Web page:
Kate and I had Covid two weeks before Thanksgiving in 2020. Since that time, we have had our vaccinations and boosters and avoided any potential infections. This didn’t prevent our being among those affected. No, we didn’t test positive, but we were in contact with a member of the food service staff who did. As a result, we were “semi-quarantined.” That meant that we could go outside our apartment, but we had to wear a mask. All large-group activities were canceled. More significantly, we couldn’t eat in any of the dining facilities. We returned to carry-out meals.

In the scheme of things, this was a minor change, but our primary social engagement is in the afternoon when we get ice cream and have our evening meal in the dining room. The policy here is that one must remain as isolated as possible for a period of ten days after contact with someone who tests positive. As it turned out, we didn’t learn about the contact until four days later. That meant we had a shorter period of isolation and are now back to our regular routine except that, like all residents, we will continue to have buffet meals rather than ordering off the menu. That isn’t a problem for us. The meals are generally good. The downside is that the food is not as hot as it is when we order from a menu.

We weren’t cooped up for long. After eight days, we were still symptom-free. And we reinstated our routine afternoon trip for ice cream as well as evening meal in the dining room. The temporary removal from social engagement made me more appreciative of the benefits we have of living in a community like this. In addition, the benefits are not just for Kate, but for me as well, probably more so.

Selfcare (With a Lot of Help From Others)

Despite the challenges and low moments while “Living with Alzheimer’s,” I’m upbeat most of the time. That is only because I have lots of help. Most of that involves my contact with other people. I have remained as socially active as I could since Kate’s diagnosis eleven and a half years ago. Since our move to a retirement community a little over a year ago that has increased. The activities of the past ten days are a good example.

I’ve always been a creature of habit and have a routine for each day of the week. Most of those involve engagement with other people. That begins on Monday with my weekly Rotary lunch. I’ve been a member since 1983, and it’s good to connect with people I have known for quite a few years. I also eat out (outside the grounds of our retirement community) for lunch on three other days of the week. Every Tuesday and Sunday, I eat lunch at two different restaurants at which Kate and I ate regularly for eight or nine years before the pandemic in March 2020. Since she has been unable to get out, I go alone; however, I know the managers and staff, and I am usually served by the person who has served us/me for years. Since our move, I have found a new spot for my Saturday lunch. As a regular, I’ve gotten acquainted with the owner, my server, and a few others who work in the kitchen.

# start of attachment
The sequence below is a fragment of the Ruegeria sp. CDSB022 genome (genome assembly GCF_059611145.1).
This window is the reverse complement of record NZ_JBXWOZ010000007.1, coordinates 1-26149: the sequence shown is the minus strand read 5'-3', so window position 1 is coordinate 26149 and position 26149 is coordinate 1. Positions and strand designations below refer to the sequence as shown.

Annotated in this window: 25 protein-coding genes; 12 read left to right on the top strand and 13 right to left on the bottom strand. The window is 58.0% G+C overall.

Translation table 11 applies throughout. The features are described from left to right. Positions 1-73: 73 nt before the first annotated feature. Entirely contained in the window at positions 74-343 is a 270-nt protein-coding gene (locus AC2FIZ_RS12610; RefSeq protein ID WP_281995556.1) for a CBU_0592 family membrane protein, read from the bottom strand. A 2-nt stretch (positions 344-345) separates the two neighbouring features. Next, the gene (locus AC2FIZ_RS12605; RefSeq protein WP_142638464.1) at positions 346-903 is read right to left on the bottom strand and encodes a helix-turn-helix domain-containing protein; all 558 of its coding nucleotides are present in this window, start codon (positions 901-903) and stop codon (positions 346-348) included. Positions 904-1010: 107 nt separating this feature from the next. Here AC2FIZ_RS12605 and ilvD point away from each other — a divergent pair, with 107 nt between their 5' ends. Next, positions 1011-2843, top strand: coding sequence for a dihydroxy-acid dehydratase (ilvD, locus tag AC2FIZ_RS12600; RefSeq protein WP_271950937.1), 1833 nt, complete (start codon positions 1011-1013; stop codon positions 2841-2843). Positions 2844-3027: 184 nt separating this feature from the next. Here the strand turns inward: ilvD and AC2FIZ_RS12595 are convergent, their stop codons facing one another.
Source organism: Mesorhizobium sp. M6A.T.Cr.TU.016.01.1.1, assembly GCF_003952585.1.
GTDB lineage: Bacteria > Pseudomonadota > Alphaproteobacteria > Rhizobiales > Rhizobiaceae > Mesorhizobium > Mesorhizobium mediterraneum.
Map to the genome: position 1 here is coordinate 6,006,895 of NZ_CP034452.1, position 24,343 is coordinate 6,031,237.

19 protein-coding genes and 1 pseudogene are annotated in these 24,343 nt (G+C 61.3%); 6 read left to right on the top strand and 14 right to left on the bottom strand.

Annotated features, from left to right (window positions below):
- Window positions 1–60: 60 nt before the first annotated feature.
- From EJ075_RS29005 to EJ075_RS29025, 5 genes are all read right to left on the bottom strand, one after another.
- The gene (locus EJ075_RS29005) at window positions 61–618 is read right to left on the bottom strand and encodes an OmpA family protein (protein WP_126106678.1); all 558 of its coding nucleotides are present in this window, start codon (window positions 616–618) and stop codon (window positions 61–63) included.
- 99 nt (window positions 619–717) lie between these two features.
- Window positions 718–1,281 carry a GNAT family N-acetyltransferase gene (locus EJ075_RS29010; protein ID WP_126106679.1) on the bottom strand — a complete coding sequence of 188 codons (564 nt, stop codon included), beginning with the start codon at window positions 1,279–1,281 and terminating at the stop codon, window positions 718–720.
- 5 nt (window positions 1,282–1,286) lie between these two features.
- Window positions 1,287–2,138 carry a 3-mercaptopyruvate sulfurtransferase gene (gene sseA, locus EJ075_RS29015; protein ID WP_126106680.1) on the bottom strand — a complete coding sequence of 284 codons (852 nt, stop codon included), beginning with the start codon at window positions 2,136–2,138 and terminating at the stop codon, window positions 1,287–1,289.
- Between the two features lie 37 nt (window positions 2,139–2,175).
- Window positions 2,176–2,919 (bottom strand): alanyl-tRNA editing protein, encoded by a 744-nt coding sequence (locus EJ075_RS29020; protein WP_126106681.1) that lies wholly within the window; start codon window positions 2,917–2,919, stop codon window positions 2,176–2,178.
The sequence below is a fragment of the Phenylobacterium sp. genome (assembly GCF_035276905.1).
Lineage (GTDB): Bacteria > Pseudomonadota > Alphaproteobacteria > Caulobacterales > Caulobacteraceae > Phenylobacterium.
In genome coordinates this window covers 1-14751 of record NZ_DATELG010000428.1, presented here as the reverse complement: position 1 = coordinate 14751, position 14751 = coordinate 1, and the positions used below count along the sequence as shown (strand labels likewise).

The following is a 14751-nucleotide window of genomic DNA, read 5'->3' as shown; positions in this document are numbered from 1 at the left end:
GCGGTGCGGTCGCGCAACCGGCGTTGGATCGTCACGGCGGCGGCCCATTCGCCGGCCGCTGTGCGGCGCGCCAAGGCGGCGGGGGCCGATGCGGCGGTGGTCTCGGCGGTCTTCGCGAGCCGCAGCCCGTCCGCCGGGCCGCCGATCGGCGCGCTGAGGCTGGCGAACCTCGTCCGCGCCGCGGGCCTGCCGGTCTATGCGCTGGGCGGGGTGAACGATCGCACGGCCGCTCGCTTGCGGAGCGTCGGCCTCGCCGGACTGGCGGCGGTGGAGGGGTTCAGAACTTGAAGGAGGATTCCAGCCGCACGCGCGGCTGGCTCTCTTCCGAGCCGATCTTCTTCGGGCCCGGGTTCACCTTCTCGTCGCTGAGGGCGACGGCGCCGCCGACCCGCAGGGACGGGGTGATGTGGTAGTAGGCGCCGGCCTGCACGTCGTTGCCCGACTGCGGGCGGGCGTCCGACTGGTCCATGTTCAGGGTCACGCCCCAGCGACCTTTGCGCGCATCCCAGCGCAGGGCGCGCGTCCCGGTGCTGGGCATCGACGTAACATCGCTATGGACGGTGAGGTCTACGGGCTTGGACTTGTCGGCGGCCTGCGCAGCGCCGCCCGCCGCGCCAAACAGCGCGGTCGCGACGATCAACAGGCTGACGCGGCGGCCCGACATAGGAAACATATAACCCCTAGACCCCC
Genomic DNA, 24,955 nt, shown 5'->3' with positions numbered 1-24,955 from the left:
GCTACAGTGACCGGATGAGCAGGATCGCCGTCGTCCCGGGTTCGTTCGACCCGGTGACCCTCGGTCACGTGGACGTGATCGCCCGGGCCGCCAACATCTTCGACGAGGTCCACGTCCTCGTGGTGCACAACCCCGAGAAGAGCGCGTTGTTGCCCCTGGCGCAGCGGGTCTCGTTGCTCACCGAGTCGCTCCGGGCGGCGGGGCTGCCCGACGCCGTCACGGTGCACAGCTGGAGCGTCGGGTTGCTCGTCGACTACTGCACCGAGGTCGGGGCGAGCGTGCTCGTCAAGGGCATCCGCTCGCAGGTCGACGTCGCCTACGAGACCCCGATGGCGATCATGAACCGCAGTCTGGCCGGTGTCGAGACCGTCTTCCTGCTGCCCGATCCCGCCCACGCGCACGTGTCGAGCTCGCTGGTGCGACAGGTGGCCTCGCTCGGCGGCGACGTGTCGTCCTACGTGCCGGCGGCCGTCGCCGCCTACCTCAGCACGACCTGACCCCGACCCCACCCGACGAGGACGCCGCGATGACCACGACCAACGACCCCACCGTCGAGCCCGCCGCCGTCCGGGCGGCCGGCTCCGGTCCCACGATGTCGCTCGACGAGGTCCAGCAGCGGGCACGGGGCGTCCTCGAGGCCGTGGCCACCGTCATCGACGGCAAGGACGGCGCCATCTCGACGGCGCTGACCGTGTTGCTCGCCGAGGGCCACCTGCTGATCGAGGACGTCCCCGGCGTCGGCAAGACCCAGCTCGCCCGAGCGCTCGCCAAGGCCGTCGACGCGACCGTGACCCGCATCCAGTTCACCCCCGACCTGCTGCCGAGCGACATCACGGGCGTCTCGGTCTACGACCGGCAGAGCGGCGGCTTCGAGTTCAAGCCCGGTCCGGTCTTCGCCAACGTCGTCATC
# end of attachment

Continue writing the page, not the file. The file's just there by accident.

The other three days of the week I have lunch in the café downstairs in our building. It’s a very friendly community. We’ve lived here just over a year, and I’ve eaten alone fewer than five times. On the way in, I usually see someone who is already seated and join them for lunch. If I start out alone, someone joins me.

Some days I find myself in more conversation than expected. One of those occurred last Thursday. In advance, I had invited a couple to join me. We were seated only a few minutes when someone else asked to join us. When we finished, I went down to the main dining room to return a cloth napkin that Kate had brought back to the apartment the night before. As I entered, I saw another couple who had just been seated for their lunch. They asked me to join them. When I told them I had just eaten, they said, “Why don’t you have a cup of coffee with us?” I accepted their invitation. We spent the next hour in conversation.